Debates that Were (Dee Dee Letts)|
Debate that Wasn't (Janet Mason & Jeanne Trebor-MacConnell)
President's Column (Anne Lee)
Water Resources in 1986 Legislature (Kiyoko Nitz)
1987 State Convention
Bringing Star Wars Down to Earth
Mahalo Channel 11
1986-1987 LWV/Hawaii Calendar
State Board Tape (Muriel Roberts)
LWVEF Thanks the Following For Making Our Debates Possible
ABC Election Reporting
Mahalo Channel 2
The Debate that Wasn't
The LWV/Hawaii Congressional Debate Working Group met several times during the spring and summer to iron out the details for the debate. Criteria, established in March 1986, stated that all candidates, including those representing third parties, would have to receive at least 15% of the votes in a public opinion poll in order to take part in the debate.
All six contenders for the Congressional seat were contacted in August, and at that time were asked to reserve
the date for a pre-general election debate. After the September primary and special election, the Working Group agreed that Mufi Hannemann (D) and Patricia Saiki (R) had qualified to take part in the debate. Since Blase Harris (L) had received only .4% of the popular vote in the special election, he did not meet the criteria, set up in March, for participation.
Negotiations began in earnest almost immediately with members of the candidates' staff -- John Clark, Saiki's campaign manager, and Harvey Hukari, a hired campaign specialist who used to work for the Republican National Committee, for Saiki and DiDi Chang for Hannemann. The proposed debate format, as established by the Working Group, was discussed step by step with each candidate group separately. Agreement was reached on each step before proceeding to the next. The League Working Group had already determined the few non-negotiable items. While they were few they were critical to the League's concept of a congressional debate.
Clark and Hukari requested several changes in format. They asked that the candidates be allowed to sit rather than stand during the debate. Due to the differences in height of the candidates, this request was granted even though a more dynamic format is one with the candidates standing.
After a series of negotiations, the League reached agreement on the format with Clark and Hukari. However, Clark would not sign the format agreement until he showed it to Saiki. Although Saiki had already announced publicly that she would be unwilling to take part in the program unless the Libertarian candidate was included, the subject was not mentioned until the end of the meeting.
When Clark brought it up, the League Working Group again asserted that the criteria for debate participants, including third party candidates, which had been set in March, was not negotiable. Since both Clark and Hukari were very satisfied with the newly-agreed-upon format, they did not anticipate that Harris' non-participation would be a problem. Their recommendation to Saiki would be for her to participate.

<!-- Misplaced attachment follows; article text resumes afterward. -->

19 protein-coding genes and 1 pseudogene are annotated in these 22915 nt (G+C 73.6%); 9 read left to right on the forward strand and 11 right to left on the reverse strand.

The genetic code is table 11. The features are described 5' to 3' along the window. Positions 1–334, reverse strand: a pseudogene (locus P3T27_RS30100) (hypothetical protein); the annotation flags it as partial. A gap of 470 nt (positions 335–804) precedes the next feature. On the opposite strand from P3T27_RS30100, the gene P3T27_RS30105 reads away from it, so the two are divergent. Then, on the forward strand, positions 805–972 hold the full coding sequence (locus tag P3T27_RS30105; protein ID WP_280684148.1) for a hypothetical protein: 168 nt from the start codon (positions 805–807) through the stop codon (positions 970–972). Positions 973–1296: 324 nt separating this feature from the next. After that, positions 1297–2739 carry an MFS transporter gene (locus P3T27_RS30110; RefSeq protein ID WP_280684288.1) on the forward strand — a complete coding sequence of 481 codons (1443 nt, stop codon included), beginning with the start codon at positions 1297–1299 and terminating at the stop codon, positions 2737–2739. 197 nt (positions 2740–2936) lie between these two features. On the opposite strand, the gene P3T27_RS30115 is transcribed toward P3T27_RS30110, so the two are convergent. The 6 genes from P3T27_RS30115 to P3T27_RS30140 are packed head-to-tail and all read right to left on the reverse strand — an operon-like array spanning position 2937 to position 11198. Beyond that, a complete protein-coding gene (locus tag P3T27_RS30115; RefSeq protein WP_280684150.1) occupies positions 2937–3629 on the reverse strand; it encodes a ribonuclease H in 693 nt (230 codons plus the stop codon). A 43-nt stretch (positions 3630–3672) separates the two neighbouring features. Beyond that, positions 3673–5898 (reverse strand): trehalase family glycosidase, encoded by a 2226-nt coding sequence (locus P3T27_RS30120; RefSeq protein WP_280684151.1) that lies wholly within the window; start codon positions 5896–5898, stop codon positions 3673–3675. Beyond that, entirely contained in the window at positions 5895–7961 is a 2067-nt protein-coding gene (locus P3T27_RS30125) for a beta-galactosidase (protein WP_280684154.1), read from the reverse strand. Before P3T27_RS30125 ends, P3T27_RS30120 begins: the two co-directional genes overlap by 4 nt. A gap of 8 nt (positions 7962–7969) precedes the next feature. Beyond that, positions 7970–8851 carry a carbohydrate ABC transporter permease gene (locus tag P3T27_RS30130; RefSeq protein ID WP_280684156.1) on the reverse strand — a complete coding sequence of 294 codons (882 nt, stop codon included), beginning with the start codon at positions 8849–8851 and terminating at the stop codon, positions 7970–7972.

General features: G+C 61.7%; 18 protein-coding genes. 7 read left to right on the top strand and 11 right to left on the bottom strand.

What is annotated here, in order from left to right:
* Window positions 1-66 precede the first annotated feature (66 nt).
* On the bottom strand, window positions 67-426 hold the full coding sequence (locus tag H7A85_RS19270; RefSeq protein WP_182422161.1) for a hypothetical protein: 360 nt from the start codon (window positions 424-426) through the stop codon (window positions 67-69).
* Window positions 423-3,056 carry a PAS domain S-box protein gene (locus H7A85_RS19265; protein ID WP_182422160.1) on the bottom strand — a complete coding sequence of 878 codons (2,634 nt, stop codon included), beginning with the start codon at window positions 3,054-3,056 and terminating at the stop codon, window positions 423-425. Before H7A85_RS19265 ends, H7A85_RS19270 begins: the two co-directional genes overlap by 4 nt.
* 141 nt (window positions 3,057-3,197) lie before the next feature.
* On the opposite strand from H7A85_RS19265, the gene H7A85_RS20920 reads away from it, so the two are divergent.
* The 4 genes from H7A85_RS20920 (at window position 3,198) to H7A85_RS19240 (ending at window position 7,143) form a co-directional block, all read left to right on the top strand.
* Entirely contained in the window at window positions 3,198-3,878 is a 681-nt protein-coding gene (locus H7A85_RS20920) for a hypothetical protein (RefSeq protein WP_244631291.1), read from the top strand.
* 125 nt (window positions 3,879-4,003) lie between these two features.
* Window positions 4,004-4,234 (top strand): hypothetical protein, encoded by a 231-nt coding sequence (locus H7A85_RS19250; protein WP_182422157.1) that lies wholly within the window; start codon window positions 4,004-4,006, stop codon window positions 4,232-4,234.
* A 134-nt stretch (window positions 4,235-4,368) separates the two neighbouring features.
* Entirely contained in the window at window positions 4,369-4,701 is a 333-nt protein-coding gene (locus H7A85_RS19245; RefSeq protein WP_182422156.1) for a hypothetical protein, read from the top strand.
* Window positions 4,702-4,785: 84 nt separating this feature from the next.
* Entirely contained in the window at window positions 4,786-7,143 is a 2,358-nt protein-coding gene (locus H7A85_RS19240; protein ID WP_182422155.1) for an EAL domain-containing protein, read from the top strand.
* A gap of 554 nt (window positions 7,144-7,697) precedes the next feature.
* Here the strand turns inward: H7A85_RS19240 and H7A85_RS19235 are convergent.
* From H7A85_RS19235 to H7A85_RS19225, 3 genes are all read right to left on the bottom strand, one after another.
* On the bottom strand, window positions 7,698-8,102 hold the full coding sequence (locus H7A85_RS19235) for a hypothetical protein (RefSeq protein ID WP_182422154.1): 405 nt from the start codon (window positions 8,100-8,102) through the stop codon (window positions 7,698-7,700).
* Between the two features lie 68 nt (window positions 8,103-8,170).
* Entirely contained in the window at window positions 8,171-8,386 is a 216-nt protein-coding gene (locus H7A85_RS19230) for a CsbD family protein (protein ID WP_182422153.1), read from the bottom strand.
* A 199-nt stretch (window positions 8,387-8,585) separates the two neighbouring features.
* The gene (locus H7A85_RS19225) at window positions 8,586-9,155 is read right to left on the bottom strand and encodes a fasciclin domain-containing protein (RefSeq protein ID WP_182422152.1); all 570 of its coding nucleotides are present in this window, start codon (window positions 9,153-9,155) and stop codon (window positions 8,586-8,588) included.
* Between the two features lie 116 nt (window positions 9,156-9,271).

The next day, the revised format was presented to Di Di Ching, Hannemann's media representative and she accepted it pending the candidate's approval. Ching said that Hannemann would prefer Harris be included, however, he would debate without him because he felt it was more important that a debate be presented on prime time so the public could compare the major candidates.
After several communications with Saiki headquarters, Clark informed the League that Saiki refused to debate unless Harris was included. He was told then there would be no debate.
Initial newspaper coverage supported Saiki's decision. However, when she proceeded to accept other invitations to appear with Hannemann but without Harris on TV and radio and at other meetings, the media and even Harris were convinced that Saiki was not acting out of any strong principle.
Overall, the League came out strong. It set criteria and stood by them under intense pressure to capitulate.
Although the debate was not held, much preparation had been completed for it. The League volunteers had worked hard in negotiating, not only with the candidates, but with the media. On-air promotion spots had been arranged and ads scheduled for the papers and TV Guide. A broadcast agreement was negotiated with Channel 2, which had agreed to televise the debate and feed it to the other stations. Physical arrangements for the debate were made, tickets and programs were printed, and a myriad of other details were arranged.
The Working Group for the First Congressional District Debate was headed by Janet Mason (project manager and TV coverage negotiator). Assisting her were Jeanne Trebor-MacConnell (candidate negotiation, format, panelists), Caroline Ingersoll (promotion), Allison Lum (site coordination), Tisha Hickson (tickets, invitations, programs), Arlene Ellis (volunteer selection), Anne Lee (spokes-person), Pat Shutt (moderator), Carol Whitesell (program evaluation), and Mary Frances Sutphen (Treasurer and negotiator).
All of us in the League appreciate the hard work these volunteers and others did and share in their frustrations that the debate did not take place.
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